J N Darby – French Letter No. 158 – The Beast

JohnNelsonDarbyHereford – 30th December 1853

To Mr B R

Beloved Brother

… I believe that the beast will put his foot on countries other than those that form his body. I do not believe that Ireland will make up part of the body of the beast. The positive blindness which will weigh and influence England to be spared him, but it will probably be under the judgment which will come on those who live in recklessness on “the isles”. I think that God will use it as testimony, that it is England’s own error which will blind it, and that Ireland will be to a certain degree an oasis, albeit that the yoke of England, which favours Popery governmentally, will weigh on it. It will be a shelter, but I prefer to trust God, whatever it may be, than Ireland or the United States. Nothing will be decided enough, or powerful enough, to make it a counterweight to “the woman riding the beast”, for Russia is outside and has its own way. God will be infallibly enough for all those who confide in him. He makes all things work together for the good of those that love Him.

As to C and H at Lausanne, it is no doubt sad; and I believe that G has in fact troubled the brethren by his way of acting. The sisters noticed this spirit in G and made him feel it. They are right and wrong as to faith. C has, I accept, something to say, and his silence tends to restrict the limits of the good which might be done in Lausanne. On the other hand, as for those who were excluded, I assure you that they do not feel a lot of regret, save for themselves. They are members of Christ, and God keeps from the sin of despising them, but the mixture of spirituality in forms, together with the effort to please the world, and conformity to the world, will be the ruin of the brethren and of the testimony. It is good that dear G has had this humiliation, for he is very thorough and others go as he hears it, but in the long run, if he learnt what God teaches him, God would become outside it and the brethren with him in a condition where they belong to the narrow way, so as to bring them into a broad field of blessing. Dear C, if he had had a little more faith, could have been very useful. In fact, in Lausanne, nobody has confidence in him. Hearts that he wins by his amiability only harm him. I have put before him what I could, but he takes it a bit haughtily. If there was still somebody who exercised an independent ministry there, so that it was not always G alone who acted, the difficulty would disappear, but it is God alone who can send this. In waiting, the brethren have the consciousness of their integrity, and the flesh in G is not fully put to death, and by his character and decision, it is he himself who leads more or less. Co, who does not enjoy the confidence of the brethren, feels his wrongs, and this has been so in the sense that he has been offended without this being intended. The desire to serve the Lord with integrity is found with the brethren, but they have this without the flesh, which always harms, being mortified enough so that it does not become a stumbling block. I hope that they will bring their case enough to God so that, having exercised and humiliated them, He can bless them in spite of their flesh. This is where I was when I left Lausanne. G was not completely happy; I have left the matter to God. It is a matter of the state of all, not of one decision to take, especially since I could not stay there any more. The sisters think that I do not judge things thoroughly; they make a mistake, but I do not have my feelings involved like them. Only I can leave things to God, because I think that at the bottom the brothers seek the glory of God with integrity. I bear with the malcontents more than the brethren would like, perhaps, for in accepting the grievances of the brethren as to them, and there is a lot of this, I think that their flesh partly gave opportunity to this discontent, and that they can never justify the flesh. But I have confidence in God.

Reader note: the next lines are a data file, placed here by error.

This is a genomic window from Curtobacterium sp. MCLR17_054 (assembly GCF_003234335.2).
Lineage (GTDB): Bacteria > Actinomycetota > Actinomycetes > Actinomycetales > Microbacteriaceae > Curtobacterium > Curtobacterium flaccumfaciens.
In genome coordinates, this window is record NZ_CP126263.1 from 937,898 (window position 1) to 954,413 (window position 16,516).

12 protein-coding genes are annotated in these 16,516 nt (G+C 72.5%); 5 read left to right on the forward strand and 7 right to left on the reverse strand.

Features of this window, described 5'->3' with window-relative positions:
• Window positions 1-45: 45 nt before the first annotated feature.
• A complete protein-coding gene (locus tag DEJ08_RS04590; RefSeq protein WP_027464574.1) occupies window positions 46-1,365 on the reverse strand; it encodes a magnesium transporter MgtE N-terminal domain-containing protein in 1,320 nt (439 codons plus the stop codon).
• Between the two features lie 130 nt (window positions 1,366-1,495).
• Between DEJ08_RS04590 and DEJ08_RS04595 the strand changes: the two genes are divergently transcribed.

As to brother H, my relations with him are good, and I leave it there. I do not believe that he has enough faith to be a testimony under certain conditions. The old dissidents have their character in them. In the way of faith, they have been recognised, as God always does. The world has deceived them.

I am unable to walk, having sprained my right foot, but God, in His great goodness, has given me to profit much from my time with the Word.

Yours very affectionately

Author: Sosthenes

Once the ruler of the synagogue at Corinth Then a co-writer of a letter by Paul - just a brother - no longer an official Now a blogger seeking to serve the Lord by posting some words that the Lord has given His Church.

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